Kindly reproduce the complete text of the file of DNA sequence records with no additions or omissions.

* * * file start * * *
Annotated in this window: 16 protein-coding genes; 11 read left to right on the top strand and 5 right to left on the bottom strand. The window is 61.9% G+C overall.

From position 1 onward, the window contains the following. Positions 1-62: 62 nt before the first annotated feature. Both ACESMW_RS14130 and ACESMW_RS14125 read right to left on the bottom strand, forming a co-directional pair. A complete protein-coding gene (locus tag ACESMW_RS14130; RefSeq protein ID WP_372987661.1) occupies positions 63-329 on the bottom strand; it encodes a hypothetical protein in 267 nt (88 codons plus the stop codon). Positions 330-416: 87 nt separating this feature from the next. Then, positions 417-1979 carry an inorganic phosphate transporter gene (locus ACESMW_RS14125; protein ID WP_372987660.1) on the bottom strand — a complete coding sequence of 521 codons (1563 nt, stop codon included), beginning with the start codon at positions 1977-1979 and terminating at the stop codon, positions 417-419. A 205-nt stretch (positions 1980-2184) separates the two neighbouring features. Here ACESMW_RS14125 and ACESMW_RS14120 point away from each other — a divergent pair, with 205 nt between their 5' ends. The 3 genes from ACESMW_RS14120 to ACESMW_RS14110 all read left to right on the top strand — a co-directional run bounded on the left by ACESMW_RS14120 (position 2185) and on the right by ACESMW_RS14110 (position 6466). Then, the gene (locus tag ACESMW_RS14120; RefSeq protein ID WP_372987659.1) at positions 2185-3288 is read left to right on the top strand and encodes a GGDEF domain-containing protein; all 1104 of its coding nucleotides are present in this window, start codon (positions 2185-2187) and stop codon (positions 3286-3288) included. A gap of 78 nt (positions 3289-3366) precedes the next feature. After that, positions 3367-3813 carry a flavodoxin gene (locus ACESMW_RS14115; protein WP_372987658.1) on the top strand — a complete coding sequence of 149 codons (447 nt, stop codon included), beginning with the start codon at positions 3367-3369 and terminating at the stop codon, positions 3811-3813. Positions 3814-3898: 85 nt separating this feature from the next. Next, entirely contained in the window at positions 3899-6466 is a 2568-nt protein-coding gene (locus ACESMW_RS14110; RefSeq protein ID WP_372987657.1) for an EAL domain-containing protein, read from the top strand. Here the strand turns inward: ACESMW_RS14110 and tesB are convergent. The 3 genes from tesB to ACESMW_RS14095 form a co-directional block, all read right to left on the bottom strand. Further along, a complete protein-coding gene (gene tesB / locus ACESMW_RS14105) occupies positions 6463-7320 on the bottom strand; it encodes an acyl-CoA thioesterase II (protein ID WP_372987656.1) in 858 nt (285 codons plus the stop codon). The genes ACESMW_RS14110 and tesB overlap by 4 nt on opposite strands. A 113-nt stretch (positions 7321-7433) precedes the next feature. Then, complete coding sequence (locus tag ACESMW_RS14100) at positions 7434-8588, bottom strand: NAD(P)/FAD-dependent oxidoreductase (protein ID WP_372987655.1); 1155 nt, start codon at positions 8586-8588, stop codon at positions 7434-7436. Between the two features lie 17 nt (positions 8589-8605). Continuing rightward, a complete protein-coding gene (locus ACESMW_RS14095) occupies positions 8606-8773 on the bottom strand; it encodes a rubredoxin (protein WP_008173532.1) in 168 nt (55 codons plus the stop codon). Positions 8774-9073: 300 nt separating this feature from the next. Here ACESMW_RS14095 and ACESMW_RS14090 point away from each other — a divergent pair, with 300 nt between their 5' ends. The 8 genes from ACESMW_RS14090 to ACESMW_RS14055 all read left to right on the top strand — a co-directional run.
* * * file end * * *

Annotated in this window: 16 protein-coding genes; 11 read left to right on the top strand and 5 right to left on the bottom strand. The window is 61.9% G+C overall.

From position 1 onward, the window contains the following. Positions 1-62: 62 nt before the first annotated feature. Both ACESMW_RS14130 and ACESMW_RS14125 read right to left on the bottom strand, forming a co-directional pair. A complete protein-coding gene (locus tag ACESMW_RS14130; RefSeq protein ID WP_372987661.1) occupies positions 63-329 on the bottom strand; it encodes a hypothetical protein in 267 nt (88 codons plus the stop codon). Positions 330-416: 87 nt separating this feature from the next. Then, positions 417-1979 carry an inorganic phosphate transporter gene (locus ACESMW_RS14125; protein ID WP_372987660.1) on the bottom strand — a complete coding sequence of 521 codons (1563 nt, stop codon included), beginning with the start codon at positions 1977-1979 and terminating at the stop codon, positions 417-419. A 205-nt stretch (positions 1980-2184) separates the two neighbouring features. Here ACESMW_RS14125 and ACESMW_RS14120 point away from each other — a divergent pair, with 205 nt between their 5' ends. The 3 genes from ACESMW_RS14120 to ACESMW_RS14110 all read left to right on the top strand — a co-directional run bounded on the left by ACESMW_RS14120 (position 2185) and on the right by ACESMW_RS14110 (position 6466). Then, the gene (locus tag ACESMW_RS14120; RefSeq protein ID WP_372987659.1) at positions 2185-3288 is read left to right on the top strand and encodes a GGDEF domain-containing protein; all 1104 of its coding nucleotides are present in this window, start codon (positions 2185-2187) and stop codon (positions 3286-3288) included. A gap of 78 nt (positions 3289-3366) precedes the next feature. After that, positions 3367-3813 carry a flavodoxin gene (locus ACESMW_RS14115; protein WP_372987658.1) on the top strand — a complete coding sequence of 149 codons (447 nt, stop codon included), beginning with the start codon at positions 3367-3369 and terminating at the stop codon, positions 3811-3813. Positions 3814-3898: 85 nt separating this feature from the next. Next, entirely contained in the window at positions 3899-6466 is a 2568-nt protein-coding gene (locus ACESMW_RS14110; RefSeq protein ID WP_372987657.1) for an EAL domain-containing protein, read from the top strand. Here the strand turns inward: ACESMW_RS14110 and tesB are convergent. The 3 genes from tesB to ACESMW_RS14095 form a co-directional block, all read right to left on the bottom strand. Further along, a complete protein-coding gene (gene tesB / locus ACESMW_RS14105) occupies positions 6463-7320 on the bottom strand; it encodes an acyl-CoA thioesterase II (protein ID WP_372987656.1) in 858 nt (285 codons plus the stop codon). The genes ACESMW_RS14110 and tesB overlap by 4 nt on opposite strands. A 113-nt stretch (positions 7321-7433) precedes the next feature. Then, complete coding sequence (locus tag ACESMW_RS14100) at positions 7434-8588, bottom strand: NAD(P)/FAD-dependent oxidoreductase (protein ID WP_372987655.1); 1155 nt, start codon at positions 8586-8588, stop codon at positions 7434-7436. Between the two features lie 17 nt (positions 8589-8605). Continuing rightward, a complete protein-coding gene (locus ACESMW_RS14095) occupies positions 8606-8773 on the bottom strand; it encodes a rubredoxin (protein WP_008173532.1) in 168 nt (55 codons plus the stop codon). Positions 8774-9073: 300 nt separating this feature from the next. Here ACESMW_RS14095 and ACESMW_RS14090 point away from each other — a divergent pair, with 300 nt between their 5' ends. The 8 genes from ACESMW_RS14090 to ACESMW_RS14055 all read left to right on the top strand — a co-directional run.